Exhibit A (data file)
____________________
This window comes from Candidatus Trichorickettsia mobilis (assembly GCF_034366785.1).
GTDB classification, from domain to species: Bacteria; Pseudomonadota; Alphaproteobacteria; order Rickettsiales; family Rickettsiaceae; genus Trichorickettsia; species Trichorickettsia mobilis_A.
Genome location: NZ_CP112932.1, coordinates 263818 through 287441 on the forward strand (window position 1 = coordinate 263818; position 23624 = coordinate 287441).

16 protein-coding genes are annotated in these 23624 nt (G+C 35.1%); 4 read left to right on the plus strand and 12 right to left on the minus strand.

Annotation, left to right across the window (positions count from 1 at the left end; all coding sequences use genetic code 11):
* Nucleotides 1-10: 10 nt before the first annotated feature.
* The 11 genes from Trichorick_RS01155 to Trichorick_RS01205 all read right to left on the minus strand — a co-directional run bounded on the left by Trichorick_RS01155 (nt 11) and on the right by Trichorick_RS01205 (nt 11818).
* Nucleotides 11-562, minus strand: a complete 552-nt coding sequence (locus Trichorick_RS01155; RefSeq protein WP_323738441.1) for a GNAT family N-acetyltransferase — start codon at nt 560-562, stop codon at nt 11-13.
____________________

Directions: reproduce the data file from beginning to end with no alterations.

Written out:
This window comes from Candidatus Trichorickettsia mobilis (assembly GCF_034366785.1).
GTDB classification, from domain to species: Bacteria; Pseudomonadota; Alphaproteobacteria; order Rickettsiales; family Rickettsiaceae; genus Trichorickettsia; species Trichorickettsia mobilis_A.
Genome location: NZ_CP112932.1, coordinates 263818 through 287441 on the forward strand (window position 1 = coordinate 263818; position 23624 = coordinate 287441).

16 protein-coding genes are annotated in these 23624 nt (G+C 35.1%); 4 read left to right on the plus strand and 12 right to left on the minus strand.

Annotation, left to right across the window (positions count from 1 at the left end; all coding sequences use genetic code 11):
* Nucleotides 1-10: 10 nt before the first annotated feature.
* The 11 genes from Trichorick_RS01155 to Trichorick_RS01205 all read right to left on the minus strand — a co-directional run bounded on the left by Trichorick_RS01155 (nt 11) and on the right by Trichorick_RS01205 (nt 11818).
* Nucleotides 11-562, minus strand: a complete 552-nt coding sequence (locus Trichorick_RS01155; RefSeq protein WP_323738441.1) for a GNAT family N-acetyltransferase — start codon at nt 560-562, stop codon at nt 11-13.